Eugene Hirst
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Eugene Hirst

Eugene Hirst, known to his friends as Gene, was born in Budapest.  He was the youngest of four children of Edward Hirschberger and Franciska (neé Stahler).  Before the Second World War he lived in Czechoslovakia working as a dental technician in the University Hospital Clinic in Prague.

Eugene Hirst, known to his friends as Gene, was born in Budapest.  He was the youngest of four children of Edward Hirschberger and Franciska (neé Stahler).  Before the Second World War he lived in Czechoslovakia working as a dental technician in the University Hospital Clinic in Prague.

In 1939 he and his wife Jana (neé Tanze) sought refuge in New Zealand.  He found immediate employment in Wellington and after a short time shifted to Auckland as manager of, and later partner in, Prosthetic Processes Ltd.  Although he volunteered for service during the War his occupation was considered to be essential and he was directed to continue in it.  In 1940 he introduced to New Zealand dentistry specialised American techniques in crown and bridge work and the use of porcelain.

His experience in dental technology led to a second career as a manufacturer of optical lenses.  Clear acrylic materials had been developed for use in dentistry and Gene believed the same materials could be used for contact lenses.  In 1943 he accepted, with great success, a challenge made by an Auckland ophthalmologist to make the first contact lenses in New Zealand for a near-blind young woman.  That led to him setting up Hirst Contact Lens Ltd. in Auckland.  In 1950 he entered partnership with an optometrist, D. Mortimer.  In 1946 contact lenses were accepted as a medical aid and the government agreed to subsidise their cost in appropriate cases.  Many servicemen returning from overseas with eye disorders were helped by the provision of contact lenses.  New Zealand was the first country in the world to introduce such a benefit.  From those beginnings Gene Hirst was to initiate and develop improvements in a variety of technically complex contact lenses over the next 40 years.  He entered into agreements with large contact lens laboratories overseas, trained many of their technicians and exported specialised, New Zealand manufactured, equipment made to his specifications.  Under various licensing agreements contact lenses developed by him were manufactured in Japan, England, 14 European countries, seven Asian countries, South Africa, Canada as well as in Australia.  He remained Managing Director of Hirst Contact Lens Ltd. until it was sold in 1978.  He retired from partnership in Mortimer and Hirst in 1985.

He travelled globally, lecturing and teaching contact lens design and practice.  Between 1946 and 1979 he was an honorary consultant to the Auckland Hospital Contact Lens Clinic.  In 1950 he helped promote the publication of one of the first contact lens journals.  He wrote many papers on his speciality.  In 1980 he was acclaimed by the Optometric Honour Fraternity U.S.A., and was elected a member of the Beta Sigma Kappa.  The American Optometric Association awarded him the honorary degree of Doctor in Ocular Science.  The New Zealand Optometric Vision Research Foundation Appeal, of which he was Chairman, raised funds leading to the establishing of a Chair of Optics in Auckland in 1990.  Gene was honorary instructor in dental prosthetics to the Royal New Zealand Navy for 15 years and a past President of the New Zealand Dental Laboratory Association.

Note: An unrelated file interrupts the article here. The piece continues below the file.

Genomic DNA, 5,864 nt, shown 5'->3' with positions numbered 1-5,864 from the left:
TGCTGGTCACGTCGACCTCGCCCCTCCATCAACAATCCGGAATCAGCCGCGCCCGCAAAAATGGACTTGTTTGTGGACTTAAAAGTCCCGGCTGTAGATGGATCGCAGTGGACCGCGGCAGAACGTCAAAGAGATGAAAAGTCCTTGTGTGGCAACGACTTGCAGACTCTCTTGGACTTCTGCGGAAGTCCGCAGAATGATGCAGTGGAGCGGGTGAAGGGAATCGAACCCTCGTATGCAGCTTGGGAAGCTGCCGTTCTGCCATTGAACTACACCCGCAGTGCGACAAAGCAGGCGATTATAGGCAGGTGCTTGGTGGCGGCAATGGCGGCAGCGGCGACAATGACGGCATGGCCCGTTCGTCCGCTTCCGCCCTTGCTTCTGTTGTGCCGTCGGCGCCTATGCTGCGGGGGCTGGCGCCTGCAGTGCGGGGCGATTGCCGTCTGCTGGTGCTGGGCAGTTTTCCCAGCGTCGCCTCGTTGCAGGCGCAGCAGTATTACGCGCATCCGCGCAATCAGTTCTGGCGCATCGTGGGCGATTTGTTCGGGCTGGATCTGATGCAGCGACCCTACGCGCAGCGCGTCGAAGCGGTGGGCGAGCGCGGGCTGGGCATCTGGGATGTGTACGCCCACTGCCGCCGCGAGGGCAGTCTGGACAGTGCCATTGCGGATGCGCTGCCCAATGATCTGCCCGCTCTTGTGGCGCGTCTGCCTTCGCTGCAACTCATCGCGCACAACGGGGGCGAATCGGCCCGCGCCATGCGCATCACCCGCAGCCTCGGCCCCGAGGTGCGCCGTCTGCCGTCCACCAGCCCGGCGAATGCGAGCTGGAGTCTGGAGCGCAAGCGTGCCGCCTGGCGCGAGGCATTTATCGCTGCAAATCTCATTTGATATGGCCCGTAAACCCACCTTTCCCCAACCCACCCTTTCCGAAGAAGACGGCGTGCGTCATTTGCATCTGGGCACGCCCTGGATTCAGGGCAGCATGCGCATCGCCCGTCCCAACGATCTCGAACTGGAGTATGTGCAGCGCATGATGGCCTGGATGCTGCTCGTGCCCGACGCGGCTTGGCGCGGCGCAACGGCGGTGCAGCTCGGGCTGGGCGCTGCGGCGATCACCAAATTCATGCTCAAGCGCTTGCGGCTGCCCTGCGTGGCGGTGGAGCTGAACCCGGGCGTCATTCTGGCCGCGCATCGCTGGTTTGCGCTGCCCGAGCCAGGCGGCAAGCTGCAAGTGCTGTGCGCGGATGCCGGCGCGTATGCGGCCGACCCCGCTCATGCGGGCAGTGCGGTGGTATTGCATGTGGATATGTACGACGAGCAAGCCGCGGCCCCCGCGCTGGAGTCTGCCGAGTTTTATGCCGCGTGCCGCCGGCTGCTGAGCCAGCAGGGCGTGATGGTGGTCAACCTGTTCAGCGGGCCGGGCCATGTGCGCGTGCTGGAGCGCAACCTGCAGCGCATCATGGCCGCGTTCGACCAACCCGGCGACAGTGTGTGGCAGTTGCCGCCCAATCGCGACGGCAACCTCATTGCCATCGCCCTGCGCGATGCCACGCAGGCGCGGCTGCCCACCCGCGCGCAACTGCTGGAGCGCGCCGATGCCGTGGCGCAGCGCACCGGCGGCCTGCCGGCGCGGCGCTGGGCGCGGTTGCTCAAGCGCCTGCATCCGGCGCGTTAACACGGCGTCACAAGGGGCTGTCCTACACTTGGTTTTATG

An enthusiastic Zionist, he made his love and support for Israel known to his friends and contacts at every opportunity.  Habonim, the Zionist Youth Group, have cause to be grateful to him.  His foresight led to the purchase of an old house in Parnell.  This building, know as the Moadon, is also used as headquarters for the Auckland Zionist Society.

His foresight also led to the purchase of an adjoining house which was converted into two apartments, one for the use of the shaliach, the other to bring in funds.  He was an Honorary Life Vice-President of the New Zealand Zionist Society, and President of the Zionist Federation of New Zealand, 1960-64 and 1968-72, and President, Keren Hayesod, 1952-60.  He was active in promoting a Jewish Kindergarten and a Jewish Day School at a time when many felt such institutions would lead to a new ghetto.  Time has proved his judgement correct.

He was a life member and patron of the Ngatea Tennis Club, a member of the Remuera Bowling Club and the Auckland Bridge Club, as well as being a Rotarian.

He was awarded the O.B.E. in 1981 for services to the Jewish community and for his work in the development of contact lenses.  He was also a Justice of the Peace.

The Jewish Chronicle, in 1989, described him as an active Zionist in every sense of the word.  New Zealand Optics, in 1989, said “Gene Hirst will be remembered as a family man, inventor, sportsman, traveller and craftsman. Whatever he did he did with all his heart”.

His name will undoubtedly survive in the history of Prosthetic Dentistry and Optometry as well as in the history of New Zealand Jewry.

 

About the Author

Yvonne Robinson (neé Hirst) is the wife of Judge David Robinson.  She is a Registered Nurse and has a B.A. in Anthropology and Sociology.  Yvonne and David have two sons, Michael and Edward.

 

Published in  “Identity and Involvement: Auckland Jewry, Past and Present” edited by Ann Gluckman published 1990 by Dunmore Press

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